This thing that came to me was so different from the fear that came in that waiting room in Knoxville, watching for the doctor who said that if I saw him come through the operating room door, he would be bearing bad news -news his nurses couldn’t carry to a young mother. Or the thoughts that came, after only seven months married and eight weeks pregnant, waiting to hear that Freddie’s brain surgery had resulted in no residual damage. So different from the crying times when I let the little ones spend a night away from home, questioning yet another decision made. Or times wanting so badly to simply be accepted -to feel I was good enough. Good enough wife and mother and daughter and sister and friend and teacher and housekeeper and decorator and money saver.
Christ named this thing for me -called it HIS STRENGTH, whispered that I’m not who I was. HE showed me my list from HIS perspective-those powerful storms designed, dealt, given to me -and the name at the top of the page was my name: Highly Favored.
I could see HIS hand working through this stream of difficulties, turning my reliance from myself to HIM, turning my faith from myself to HIM, turning my life from myself to HIM. I could see the JOY shifting from my plan to HIS.
I could feel this letting go that felt like being held.
Mary, she was first proclaimed Highly Favored, dealt a list that included unwed, pregnant teen, worried mother, lonely widower, only family member at the cross. HE took her list and through it, blessed her life -and yours and mine.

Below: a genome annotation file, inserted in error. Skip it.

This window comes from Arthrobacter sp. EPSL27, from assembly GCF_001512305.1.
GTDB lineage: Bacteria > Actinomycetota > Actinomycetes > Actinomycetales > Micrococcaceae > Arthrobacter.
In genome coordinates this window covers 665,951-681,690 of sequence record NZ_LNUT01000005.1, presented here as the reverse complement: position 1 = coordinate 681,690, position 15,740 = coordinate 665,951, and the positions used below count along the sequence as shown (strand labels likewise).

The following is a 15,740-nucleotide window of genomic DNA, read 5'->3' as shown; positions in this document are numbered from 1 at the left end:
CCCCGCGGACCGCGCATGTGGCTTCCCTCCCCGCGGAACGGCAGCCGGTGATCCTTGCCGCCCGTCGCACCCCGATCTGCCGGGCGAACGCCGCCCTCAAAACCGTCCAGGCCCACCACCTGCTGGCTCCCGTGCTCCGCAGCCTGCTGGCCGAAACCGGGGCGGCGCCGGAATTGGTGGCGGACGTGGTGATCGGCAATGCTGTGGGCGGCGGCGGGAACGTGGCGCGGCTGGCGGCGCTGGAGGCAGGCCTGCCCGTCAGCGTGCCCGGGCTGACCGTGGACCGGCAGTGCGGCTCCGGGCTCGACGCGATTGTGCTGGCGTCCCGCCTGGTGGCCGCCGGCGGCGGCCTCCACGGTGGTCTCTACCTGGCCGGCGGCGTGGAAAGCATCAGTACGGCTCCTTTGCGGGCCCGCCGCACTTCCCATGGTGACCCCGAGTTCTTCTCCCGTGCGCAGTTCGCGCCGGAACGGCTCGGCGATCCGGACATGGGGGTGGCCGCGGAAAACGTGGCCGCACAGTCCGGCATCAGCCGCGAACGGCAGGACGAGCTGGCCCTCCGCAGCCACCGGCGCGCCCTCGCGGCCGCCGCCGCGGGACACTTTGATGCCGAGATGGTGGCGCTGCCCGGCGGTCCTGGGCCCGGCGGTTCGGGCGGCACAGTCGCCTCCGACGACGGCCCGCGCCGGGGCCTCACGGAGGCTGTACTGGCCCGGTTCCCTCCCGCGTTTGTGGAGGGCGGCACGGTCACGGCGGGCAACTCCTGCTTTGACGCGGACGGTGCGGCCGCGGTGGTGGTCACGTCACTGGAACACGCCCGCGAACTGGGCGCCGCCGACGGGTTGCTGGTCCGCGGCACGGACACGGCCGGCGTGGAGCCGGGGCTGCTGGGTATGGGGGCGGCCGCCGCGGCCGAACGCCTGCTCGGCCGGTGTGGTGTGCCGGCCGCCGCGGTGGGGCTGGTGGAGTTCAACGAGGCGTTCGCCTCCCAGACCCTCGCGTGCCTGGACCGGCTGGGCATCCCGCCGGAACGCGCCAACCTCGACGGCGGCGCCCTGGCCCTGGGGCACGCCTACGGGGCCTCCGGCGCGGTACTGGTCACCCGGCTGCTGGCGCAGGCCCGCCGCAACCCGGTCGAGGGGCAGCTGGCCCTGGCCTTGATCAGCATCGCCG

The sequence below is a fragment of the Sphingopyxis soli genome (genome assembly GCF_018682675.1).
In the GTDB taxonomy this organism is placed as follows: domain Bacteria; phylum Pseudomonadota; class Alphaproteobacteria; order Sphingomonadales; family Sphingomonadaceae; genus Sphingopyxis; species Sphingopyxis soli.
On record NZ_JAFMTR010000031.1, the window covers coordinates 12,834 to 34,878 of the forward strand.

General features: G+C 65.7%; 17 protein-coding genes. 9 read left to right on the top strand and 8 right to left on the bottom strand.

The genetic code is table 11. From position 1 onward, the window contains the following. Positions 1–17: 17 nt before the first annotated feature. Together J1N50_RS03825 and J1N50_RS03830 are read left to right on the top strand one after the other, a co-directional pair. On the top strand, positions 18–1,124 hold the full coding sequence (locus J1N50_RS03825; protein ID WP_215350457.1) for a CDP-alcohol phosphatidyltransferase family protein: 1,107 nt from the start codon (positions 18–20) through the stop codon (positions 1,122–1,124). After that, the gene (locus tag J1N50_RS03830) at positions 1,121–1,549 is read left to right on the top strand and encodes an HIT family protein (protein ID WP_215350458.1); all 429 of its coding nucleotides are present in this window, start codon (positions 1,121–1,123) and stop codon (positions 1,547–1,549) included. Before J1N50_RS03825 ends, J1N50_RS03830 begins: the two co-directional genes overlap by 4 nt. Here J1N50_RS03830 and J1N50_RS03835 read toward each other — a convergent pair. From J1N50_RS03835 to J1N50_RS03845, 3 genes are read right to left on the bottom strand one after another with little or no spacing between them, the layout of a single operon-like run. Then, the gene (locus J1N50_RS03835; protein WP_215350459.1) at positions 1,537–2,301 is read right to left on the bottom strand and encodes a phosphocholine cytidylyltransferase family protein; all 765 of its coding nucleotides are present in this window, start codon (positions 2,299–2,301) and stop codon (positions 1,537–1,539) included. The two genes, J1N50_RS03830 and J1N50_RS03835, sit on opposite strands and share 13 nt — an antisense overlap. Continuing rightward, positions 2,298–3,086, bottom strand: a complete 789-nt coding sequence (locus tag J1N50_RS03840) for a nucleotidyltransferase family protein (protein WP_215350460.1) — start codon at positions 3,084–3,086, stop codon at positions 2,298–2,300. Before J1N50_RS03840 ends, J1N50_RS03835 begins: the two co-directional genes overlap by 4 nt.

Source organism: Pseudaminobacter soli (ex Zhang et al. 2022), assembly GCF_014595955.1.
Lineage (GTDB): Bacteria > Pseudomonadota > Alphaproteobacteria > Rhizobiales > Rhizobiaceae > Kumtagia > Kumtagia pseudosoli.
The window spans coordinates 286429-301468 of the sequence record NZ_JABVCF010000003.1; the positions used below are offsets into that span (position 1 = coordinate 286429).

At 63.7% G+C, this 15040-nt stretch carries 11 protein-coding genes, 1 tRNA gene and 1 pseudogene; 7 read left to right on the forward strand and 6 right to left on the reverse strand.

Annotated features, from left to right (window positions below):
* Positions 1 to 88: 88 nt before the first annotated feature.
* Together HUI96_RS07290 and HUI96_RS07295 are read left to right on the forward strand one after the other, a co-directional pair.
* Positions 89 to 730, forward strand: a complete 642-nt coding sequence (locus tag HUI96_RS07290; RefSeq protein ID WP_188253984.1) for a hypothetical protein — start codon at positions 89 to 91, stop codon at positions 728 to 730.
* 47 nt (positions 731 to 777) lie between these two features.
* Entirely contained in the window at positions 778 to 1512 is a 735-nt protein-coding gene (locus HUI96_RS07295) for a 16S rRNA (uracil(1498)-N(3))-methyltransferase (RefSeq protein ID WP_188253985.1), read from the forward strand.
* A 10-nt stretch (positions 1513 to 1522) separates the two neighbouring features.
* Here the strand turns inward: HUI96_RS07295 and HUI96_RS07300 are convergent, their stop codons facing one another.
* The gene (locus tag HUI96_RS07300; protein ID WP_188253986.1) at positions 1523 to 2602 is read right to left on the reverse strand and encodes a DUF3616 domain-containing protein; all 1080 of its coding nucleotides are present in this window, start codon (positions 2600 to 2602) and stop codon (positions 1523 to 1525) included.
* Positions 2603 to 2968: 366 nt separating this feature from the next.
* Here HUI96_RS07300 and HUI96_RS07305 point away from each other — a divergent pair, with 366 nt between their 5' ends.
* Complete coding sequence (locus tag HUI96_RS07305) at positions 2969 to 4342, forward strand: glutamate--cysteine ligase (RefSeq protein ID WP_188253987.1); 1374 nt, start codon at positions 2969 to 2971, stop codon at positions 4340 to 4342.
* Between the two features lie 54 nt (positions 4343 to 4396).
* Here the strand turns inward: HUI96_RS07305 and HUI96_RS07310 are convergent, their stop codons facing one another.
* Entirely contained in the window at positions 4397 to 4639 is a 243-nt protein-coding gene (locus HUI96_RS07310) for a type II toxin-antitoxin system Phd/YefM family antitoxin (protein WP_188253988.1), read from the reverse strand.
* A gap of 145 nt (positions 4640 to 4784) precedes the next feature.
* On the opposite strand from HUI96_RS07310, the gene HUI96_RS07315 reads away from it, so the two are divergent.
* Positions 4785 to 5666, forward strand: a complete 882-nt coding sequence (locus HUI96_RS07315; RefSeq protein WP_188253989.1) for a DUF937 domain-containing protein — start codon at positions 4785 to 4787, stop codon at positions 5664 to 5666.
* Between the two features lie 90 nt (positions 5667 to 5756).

On the pages of my list he crossed through each dark moment, each fear, each doubt and wrote above the words in an ink of blood: MY GRACE IS SUFFICIENT.
I sat in the car still settled, still silent and fully believing that HIS plan was greater-that whatever HE wrote next, whatever HE added to my story would be written for my good, my transformation and for HIS glorification.
I walked into the house to Freddie- and later that night drove to my Momma and Daddy’s house to them and my brother -and to Kelly’s house to her-each time through tears telling the news that I had been diagnosed with a brain tumor.
These five especially, they know me -my insecurities, my fears, my anxieties, but that night they heard the JESUS in me -as I allayed their fears and reminded them that HE was always good even when we could not understand.
And that I was NOT afraid.
The next day, I had an MRI and prayed in that white tunnel until I eventually fell asleep. On the way home, the same nurse called again-this time to simply say that there was no tumor.
My mom is a firm believer that God removed those 8mm of tissue and others believe that the CT was simply misread. I believe that God, in HIS divine Sovereignty, revealed HIMSELF to me through the sufficiency of HIS STRENGTH.
Christ first revealed HIS resurrected body-the TRUTH of the gospel - to Mary Magdalene -and commissioned her to go and tell the brethren. When Christ transforms something within us, HE expects praise!
Glory with me in HIM tonight -and pray with me that HE would continue to perfect that which concerneth you and me -until we see HIM face to face!
And, if you belong to HIM, you are highly favored, too! HE is crafting your list to mold you into HIS likeness!